* The "StatusText" and "StatusBg" colors are the current default
* statusline text and background colors, which depend on the system and
* may be user-configurable on some systems. These are the same colors
* selected by the HTML parameterized color names 'statustext' and
* The "input" color is the current default input text color.
#define ColorRGB(r, g, b) \
((((r) & 0xff) << 16) + (((g) & 0xff) << 8) + ((b) & 0xff))
#define ColorTransparent 0x01000000
#define ColorText 0x02000000
#define ColorTextBg 0x03000000
#define ColorStatusText 0x04000000
#define ColorStatusBg 0x05000000
#define ColorInput 0x06000000
/* some specific colors by name, for convenience */
#define ColorBlack ColorRGB(0x00, 0x00, 0x00)
#define ColorWhite ColorRGB(0xff, 0xff, 0xff)
#define ColorRed ColorRGB(0xff, 0x00, 0x00)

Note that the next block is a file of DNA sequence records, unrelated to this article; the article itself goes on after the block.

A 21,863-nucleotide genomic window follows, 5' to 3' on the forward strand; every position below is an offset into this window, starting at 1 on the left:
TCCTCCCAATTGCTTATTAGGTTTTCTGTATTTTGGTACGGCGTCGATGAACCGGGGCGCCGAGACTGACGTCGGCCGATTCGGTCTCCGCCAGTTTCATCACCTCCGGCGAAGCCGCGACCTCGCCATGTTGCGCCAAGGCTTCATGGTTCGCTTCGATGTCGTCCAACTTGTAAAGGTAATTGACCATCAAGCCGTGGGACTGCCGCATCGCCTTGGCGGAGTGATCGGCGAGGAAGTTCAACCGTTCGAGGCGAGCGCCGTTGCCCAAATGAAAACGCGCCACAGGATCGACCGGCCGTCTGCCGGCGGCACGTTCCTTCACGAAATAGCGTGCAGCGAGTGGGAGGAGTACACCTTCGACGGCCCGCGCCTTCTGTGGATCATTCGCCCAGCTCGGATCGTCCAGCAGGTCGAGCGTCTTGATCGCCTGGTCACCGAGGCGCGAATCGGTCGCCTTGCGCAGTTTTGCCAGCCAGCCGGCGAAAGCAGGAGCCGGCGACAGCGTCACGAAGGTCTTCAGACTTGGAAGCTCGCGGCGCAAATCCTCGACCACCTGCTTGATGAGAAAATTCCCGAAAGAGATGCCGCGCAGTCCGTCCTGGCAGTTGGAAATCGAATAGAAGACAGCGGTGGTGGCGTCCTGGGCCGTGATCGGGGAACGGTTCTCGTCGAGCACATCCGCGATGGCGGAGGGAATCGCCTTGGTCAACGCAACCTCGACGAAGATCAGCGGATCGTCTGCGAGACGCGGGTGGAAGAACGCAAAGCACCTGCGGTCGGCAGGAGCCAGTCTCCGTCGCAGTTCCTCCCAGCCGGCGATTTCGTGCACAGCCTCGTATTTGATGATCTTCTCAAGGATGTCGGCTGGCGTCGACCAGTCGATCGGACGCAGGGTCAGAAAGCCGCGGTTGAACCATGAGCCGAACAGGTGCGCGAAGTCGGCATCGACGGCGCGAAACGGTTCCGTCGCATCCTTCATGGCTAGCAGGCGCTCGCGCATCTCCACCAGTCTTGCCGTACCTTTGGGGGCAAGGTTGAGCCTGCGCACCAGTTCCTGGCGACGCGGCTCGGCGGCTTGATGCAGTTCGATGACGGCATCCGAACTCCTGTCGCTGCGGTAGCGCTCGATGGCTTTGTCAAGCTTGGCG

#define ColorBlue ColorRGB(0x00, 0x00, 0xFF)
#define ColorGreen ColorRGB(0x00, 0x80, 0x00)
#define ColorYellow ColorRGB(0xFF, 0xFF, 0x00)
#define ColorCyan ColorRGB(0x00, 0xFF, 0xFF)
#define ColorAqua ColorRGB(0x00, 0xFF, 0xFF)
#define ColorMagenta ColorRGB(0xFF, 0x00, 0xFF)
#define ColorSilver ColorRGB(0xC0, 0xC0, 0xC0)
#define ColorGray ColorRGB(0x80, 0x80, 0x80)
#define ColorMaroon ColorRGB(0x80, 0x00, 0x00)
#define ColorPurple ColorRGB(0x80, 0x00, 0x80)
#define ColorFuchsia ColorRGB(0xFF, 0x00, 0xFF)
#define ColorLime ColorRGB(0x00, 0xFF, 0x00)
#define ColorOlive ColorRGB(0x80, 0x80, 0x00)
#define ColorNavy ColorRGB(0x00, 0x00, 0x80)
#define ColorTeal ColorRGB(0x00, 0x80, 0x80)
TADS 3 Library Manual
Generated on 5/16/2013 from TADS version 3.1.3